Our perceptions are entirely governed by the way our brains work. Emotion, meaning, identity, and even our sense of time merely reflect the chemical and electrical habits of a vital organ. These patterns change as the infant brain grows into the elderly brain, and there are many opportunities along the way for those patterns to become disordered. We call many fundamental changes of mind ‘illnesses’ and attempt to compensate for them with medicine. Meanwhile, brains the world over routinely disrupt their own patterns with drugs and alcohol, and we call that ‘recreation’.
But what if we perceived our own minds differently? What if chemical interference was considered universally appropriate and healthy? Would people with untreated or abstinent brains then be considered sick or abnormal?
For that matter, what if our brains had evolved different capacities from the start? How might we perceive time? Art and music are products of the mind, so how might they be different if our brains were incapable of differentiating color or producing linear language?
Mermaids. Angels. Mister Spock. Speculative fiction sure enjoys a good mash-up, but how likely are we to see genuine human/other hybrids? It depends on what one means by ‘hybrid’.
Agriculture depends on hybridization, of course, but hybrids also occur in the wild. It happens most often between closely related plants, but DNA testing is revealing more animal species that emerged as the result of interspecies reproduction. The Lonicera fly was the first known example of this, but the Pomarine skua is another. Gray wolves and coyotes don’t usually play well together in the wild, but sometimes the mood is right and baby coywolves are born. Coywolves aren’t considered a separate species, but genetic research suggests that red wolves (extinct in the wild by 1980, now being reintroduced) originally descended from gray wolf/coyote hybrids. If coywolves persist, they may someday develop distinct enough taxonomy and behavior to require a unique latin name.
The planetary science and ecology of worldbuilding is fascinating, but what about the creation of alien cultures? Many alien races are green-painted humans, or based on species with which we are intimately familiar — cats, dogs, horses. Given that we don’t have any data on extraterrestrial organisms, is there science that can help inform the creation of alien species?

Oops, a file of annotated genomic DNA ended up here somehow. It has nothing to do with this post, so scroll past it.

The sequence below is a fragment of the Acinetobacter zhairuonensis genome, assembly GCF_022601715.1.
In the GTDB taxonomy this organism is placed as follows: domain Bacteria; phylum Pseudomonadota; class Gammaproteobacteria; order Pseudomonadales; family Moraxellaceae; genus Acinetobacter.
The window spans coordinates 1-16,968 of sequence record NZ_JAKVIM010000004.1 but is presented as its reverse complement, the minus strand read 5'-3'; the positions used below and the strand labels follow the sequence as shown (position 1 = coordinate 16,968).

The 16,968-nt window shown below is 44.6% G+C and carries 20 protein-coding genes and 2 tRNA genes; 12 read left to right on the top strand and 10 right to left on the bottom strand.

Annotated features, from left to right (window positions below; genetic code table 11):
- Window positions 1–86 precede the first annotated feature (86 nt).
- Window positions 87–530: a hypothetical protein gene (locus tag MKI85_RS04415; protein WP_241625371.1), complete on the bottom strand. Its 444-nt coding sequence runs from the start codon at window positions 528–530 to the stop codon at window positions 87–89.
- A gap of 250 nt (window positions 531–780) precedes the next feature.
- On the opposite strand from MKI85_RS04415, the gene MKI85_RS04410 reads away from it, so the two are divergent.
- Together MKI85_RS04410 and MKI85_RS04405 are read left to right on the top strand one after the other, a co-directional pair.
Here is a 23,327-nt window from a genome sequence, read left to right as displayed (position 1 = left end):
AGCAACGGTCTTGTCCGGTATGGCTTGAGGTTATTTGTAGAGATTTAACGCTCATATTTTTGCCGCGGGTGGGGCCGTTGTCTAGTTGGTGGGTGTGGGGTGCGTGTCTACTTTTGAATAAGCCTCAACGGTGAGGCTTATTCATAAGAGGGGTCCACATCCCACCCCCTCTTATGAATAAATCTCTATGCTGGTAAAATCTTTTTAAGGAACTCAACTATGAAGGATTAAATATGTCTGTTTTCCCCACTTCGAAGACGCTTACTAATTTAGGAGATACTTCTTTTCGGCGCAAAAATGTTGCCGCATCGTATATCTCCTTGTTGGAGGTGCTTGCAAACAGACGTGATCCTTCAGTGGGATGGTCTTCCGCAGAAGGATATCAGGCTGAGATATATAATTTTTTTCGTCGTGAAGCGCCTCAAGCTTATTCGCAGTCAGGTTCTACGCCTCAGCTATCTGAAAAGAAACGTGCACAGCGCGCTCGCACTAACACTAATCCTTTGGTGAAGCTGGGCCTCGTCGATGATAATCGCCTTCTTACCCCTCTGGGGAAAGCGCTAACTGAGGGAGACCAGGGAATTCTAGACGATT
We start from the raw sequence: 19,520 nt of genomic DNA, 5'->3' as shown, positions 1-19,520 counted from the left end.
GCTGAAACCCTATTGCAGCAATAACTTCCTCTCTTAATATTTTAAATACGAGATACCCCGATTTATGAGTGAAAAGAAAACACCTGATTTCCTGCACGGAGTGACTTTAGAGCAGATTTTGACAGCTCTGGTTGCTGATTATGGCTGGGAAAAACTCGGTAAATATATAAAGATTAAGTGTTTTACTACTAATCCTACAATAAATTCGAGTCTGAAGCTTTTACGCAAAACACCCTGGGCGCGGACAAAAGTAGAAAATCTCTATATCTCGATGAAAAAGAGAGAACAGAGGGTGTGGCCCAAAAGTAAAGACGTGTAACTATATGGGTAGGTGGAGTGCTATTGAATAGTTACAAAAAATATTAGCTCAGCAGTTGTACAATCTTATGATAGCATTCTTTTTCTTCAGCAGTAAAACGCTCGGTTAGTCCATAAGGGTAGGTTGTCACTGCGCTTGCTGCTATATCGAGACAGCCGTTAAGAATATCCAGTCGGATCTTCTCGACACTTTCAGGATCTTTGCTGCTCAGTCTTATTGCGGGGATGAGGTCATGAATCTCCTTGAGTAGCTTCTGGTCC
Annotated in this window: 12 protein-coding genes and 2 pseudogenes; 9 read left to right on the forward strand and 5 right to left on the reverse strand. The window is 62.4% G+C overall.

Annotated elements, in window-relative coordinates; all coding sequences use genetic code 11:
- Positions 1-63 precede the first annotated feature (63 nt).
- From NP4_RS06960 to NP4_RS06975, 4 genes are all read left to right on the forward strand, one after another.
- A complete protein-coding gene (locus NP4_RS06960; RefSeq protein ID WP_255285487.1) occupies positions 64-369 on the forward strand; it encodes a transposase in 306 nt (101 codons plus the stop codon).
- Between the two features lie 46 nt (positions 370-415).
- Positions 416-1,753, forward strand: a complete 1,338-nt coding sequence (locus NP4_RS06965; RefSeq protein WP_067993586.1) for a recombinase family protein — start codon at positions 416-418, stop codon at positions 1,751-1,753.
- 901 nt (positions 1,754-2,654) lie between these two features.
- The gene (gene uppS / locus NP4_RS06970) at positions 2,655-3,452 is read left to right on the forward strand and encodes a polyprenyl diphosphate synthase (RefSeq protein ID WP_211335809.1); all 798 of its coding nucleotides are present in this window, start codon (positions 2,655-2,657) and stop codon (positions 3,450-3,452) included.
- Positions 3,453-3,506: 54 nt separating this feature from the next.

Ants. There are an estimated 22,000 species of ant, and their societies and behavior are all very different from the usual mammalian/vertebrate model.
If you’ve ever watched a movie with the sound off, you probably noticed that it just didn’t have as much oomph as the same movie would if played with the sound on. It’s not even really about the sound effects; in movies, the music tells us how to feel about what we see.
Music is an excellent scene-setter, but in fiction, of course nobody can hear the audio cues. But if you read a lot of sci-fi and fantasy, you’ve seen writers struggle to describe futuristic or fantastic music. It’s such a challenge to describe music that sounds like nothing on contemporary Earth, one might wonder why authors even bother, except in stories where music is key to the plot. And in those stories, one sometimes has to endure reading the lyrics of songs with no musical accompaniment, written by an author with little or no songwriting experience.
So why do it? Why inject music into prose? It’s hard to use it to ‘set the scene’ because the reader can’t hear it, anyway. Yet the fact that music is present in (or absent from) a scene can tell the reader a lot. What is a backwoods tavern without folk music, after all? And what spaceport bar lacks a quirky ensemble? Musical preference or repertoire is also a handy way to describe people without bluntly listing their visible traits, plus it can add complexity to otherwise plain characters. The punk girl whose secret favorite song is Dvorak’s 7th Humoresque will probably be more interesting to read about than the pop music-adoring ‘perfect 10’, right?
Still, it’s not easy to render music in fiction. One can’t help wondering, ‘Where’s the beat?’ And one good question leads to another: What’s your favorite story with music in it? Which authors have handled it best? What fiction-songs turned into imaginary earworms for you? (In other words, now is the time to expand and jazz-up our reading list.)